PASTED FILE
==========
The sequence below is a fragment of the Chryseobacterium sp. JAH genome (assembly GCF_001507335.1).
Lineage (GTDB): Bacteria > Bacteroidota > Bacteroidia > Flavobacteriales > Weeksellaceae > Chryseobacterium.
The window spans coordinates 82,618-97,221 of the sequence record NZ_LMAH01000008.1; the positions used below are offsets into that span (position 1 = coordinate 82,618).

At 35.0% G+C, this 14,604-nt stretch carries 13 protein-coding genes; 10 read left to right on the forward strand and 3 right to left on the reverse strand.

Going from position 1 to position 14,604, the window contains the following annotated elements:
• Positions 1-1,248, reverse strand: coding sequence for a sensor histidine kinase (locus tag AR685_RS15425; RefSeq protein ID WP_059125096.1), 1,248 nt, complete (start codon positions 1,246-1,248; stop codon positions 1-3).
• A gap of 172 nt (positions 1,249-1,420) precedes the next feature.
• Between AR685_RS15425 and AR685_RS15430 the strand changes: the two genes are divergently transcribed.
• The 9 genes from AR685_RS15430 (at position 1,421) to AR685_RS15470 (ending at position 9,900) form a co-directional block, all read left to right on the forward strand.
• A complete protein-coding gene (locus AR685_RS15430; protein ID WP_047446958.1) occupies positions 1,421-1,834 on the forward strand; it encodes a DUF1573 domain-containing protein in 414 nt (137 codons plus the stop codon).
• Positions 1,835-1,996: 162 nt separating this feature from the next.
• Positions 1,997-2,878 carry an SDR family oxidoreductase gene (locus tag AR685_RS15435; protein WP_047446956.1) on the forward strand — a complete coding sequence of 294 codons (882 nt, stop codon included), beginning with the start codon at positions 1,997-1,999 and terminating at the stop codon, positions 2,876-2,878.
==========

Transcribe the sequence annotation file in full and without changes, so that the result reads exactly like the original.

The sequence below is a fragment of the Chryseobacterium sp. JAH genome (assembly GCF_001507335.1).
Lineage (GTDB): Bacteria > Bacteroidota > Bacteroidia > Flavobacteriales > Weeksellaceae > Chryseobacterium.
The window spans coordinates 82,618-97,221 of the sequence record NZ_LMAH01000008.1; the positions used below are offsets into that span (position 1 = coordinate 82,618).

At 35.0% G+C, this 14,604-nt stretch carries 13 protein-coding genes; 10 read left to right on the forward strand and 3 right to left on the reverse strand.

Going from position 1 to position 14,604, the window contains the following annotated elements:
• Positions 1-1,248, reverse strand: coding sequence for a sensor histidine kinase (locus tag AR685_RS15425; RefSeq protein ID WP_059125096.1), 1,248 nt, complete (start codon positions 1,246-1,248; stop codon positions 1-3).
• A gap of 172 nt (positions 1,249-1,420) precedes the next feature.
• Between AR685_RS15425 and AR685_RS15430 the strand changes: the two genes are divergently transcribed.
• The 9 genes from AR685_RS15430 (at position 1,421) to AR685_RS15470 (ending at position 9,900) form a co-directional block, all read left to right on the forward strand.
• A complete protein-coding gene (locus AR685_RS15430; protein ID WP_047446958.1) occupies positions 1,421-1,834 on the forward strand; it encodes a DUF1573 domain-containing protein in 414 nt (137 codons plus the stop codon).
• Positions 1,835-1,996: 162 nt separating this feature from the next.
• Positions 1,997-2,878 carry an SDR family oxidoreductase gene (locus tag AR685_RS15435; protein WP_047446956.1) on the forward strand — a complete coding sequence of 294 codons (882 nt, stop codon included), beginning with the start codon at positions 1,997-1,999 and terminating at the stop codon, positions 2,876-2,878.